Capitalism with Vietnamese Characteristics? The Dilemma of Growth and Political Change


About the Webinar

Vietnam’s transition from a socialist to a capitalist economy has produced remarkable results, yet it has not achieved the level of success often touted. What factors have held back Vietnam’s economic potential to this day? How can a renewed understanding of Vietnam’s developmental path and its origins provide insight into its economic patterns and vulnerabilities? What can be said about the Vietnamese Communist Party’s firm control of the economy and society? This webinar examines these questions, drawing on a compilation of the latest research from both seasoned and emerging scholars of Vietnam. It will delve into the historical, institutional, and political elements that have contributed to the current dilemmas facing the country. The discussion becomes ever more salient in light of the recent political controversy and corruption scandals surrounding the government’s handling of the COVID-19 pandemic.

About the Speakers

Tuong Vu is Professor and Head of the Political Science Department at the University of Oregon. He has held visiting appointments at Princeton University and the National University of Singapore. A former editor of the Journal of Vietnamese Studies, he is the author or editor of seven books, including, most recently, Building a Republican Nation in Vietnam, 1920-1963 (2022) and Toward a Framework for Vietnamese American Studies: History, Community, and Memory (2023). He has also published thirty peer-reviewed publications on the politics of nationalism, revolution and state-building in East and Southeast Asia. Vu is the founding director of the US-Vietnam Research Center at the University of Oregon. He is frequently consulted on Vietnamese politics by international media.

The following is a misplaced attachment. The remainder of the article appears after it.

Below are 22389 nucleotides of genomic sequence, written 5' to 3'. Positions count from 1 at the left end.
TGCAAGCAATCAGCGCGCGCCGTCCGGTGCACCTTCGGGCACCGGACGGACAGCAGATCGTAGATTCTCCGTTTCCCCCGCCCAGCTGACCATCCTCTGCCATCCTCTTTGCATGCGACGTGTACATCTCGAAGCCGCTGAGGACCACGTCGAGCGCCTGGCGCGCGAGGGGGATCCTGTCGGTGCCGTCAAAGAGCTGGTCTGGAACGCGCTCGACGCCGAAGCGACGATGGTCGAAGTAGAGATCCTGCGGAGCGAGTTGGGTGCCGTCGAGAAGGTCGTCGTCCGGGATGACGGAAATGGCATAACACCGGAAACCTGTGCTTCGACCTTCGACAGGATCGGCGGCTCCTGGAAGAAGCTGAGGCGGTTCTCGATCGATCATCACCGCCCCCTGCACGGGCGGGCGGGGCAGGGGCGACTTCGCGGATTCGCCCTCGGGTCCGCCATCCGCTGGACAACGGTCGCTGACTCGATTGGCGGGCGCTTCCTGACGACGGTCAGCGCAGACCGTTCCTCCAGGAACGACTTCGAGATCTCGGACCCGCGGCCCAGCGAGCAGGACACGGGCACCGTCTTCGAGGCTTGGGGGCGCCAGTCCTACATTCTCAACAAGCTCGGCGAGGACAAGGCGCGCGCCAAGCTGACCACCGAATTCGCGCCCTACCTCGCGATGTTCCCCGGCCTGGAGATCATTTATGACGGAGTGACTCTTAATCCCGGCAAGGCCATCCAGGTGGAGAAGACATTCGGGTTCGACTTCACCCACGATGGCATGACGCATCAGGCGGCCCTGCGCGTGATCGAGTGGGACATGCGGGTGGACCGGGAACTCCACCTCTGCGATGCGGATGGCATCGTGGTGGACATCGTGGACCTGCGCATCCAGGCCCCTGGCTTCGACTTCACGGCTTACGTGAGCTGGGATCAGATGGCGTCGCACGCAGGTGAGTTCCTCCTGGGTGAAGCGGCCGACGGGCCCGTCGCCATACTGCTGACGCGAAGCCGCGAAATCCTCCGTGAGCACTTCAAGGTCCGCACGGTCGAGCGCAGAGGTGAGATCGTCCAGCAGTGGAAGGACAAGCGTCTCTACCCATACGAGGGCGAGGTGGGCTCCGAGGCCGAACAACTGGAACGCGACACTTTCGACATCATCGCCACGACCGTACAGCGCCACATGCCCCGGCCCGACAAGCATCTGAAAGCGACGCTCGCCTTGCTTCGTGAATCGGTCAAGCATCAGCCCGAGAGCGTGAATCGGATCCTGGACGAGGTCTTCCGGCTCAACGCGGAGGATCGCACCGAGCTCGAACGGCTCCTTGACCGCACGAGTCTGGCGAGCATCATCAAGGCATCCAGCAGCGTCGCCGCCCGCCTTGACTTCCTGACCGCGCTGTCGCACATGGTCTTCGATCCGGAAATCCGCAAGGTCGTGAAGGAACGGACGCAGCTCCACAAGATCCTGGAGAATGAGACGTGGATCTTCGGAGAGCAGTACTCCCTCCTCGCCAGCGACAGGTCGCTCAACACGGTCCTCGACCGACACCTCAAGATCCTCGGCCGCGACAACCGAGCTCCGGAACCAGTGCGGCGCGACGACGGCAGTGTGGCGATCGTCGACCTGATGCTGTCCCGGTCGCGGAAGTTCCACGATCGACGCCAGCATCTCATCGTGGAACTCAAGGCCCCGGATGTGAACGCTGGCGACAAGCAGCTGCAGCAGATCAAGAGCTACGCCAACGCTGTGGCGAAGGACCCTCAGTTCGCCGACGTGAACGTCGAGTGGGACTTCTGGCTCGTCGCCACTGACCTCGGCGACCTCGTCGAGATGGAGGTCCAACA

Nhu Truong is Assistant Professor in the Department of Politics and Public Affairs at Denison University. She is also a Mansfield-Luce Asia Scholars Network Fellow, a Rosenberg Institute Scholar, and a Center for Khmer Studies Senior Research Fellow. Her research is concerned with the repressive – responsiveness of autocracies and democracies, rural political economy, social movements, and state formation in Northeast and Southeast Asia. Her work has appeared in the Journal of East Asian Studies, Problems of Post-Communism, edited books, and policy studies. Previously, she was a Postdoctoral Associate with the Council on Southeast Asian Studies at Yale University and a Shorenstein Postdoctoral Fellow at Stanford University.


This webinar will be delivered online entirely. You can join the webinar at the specified date and time using devices (computer, phone, or tablet) with internet connection.

Please register here to receive your unique link for joining the webinar.


Mar 24 2023


10:00 am - 11:15 am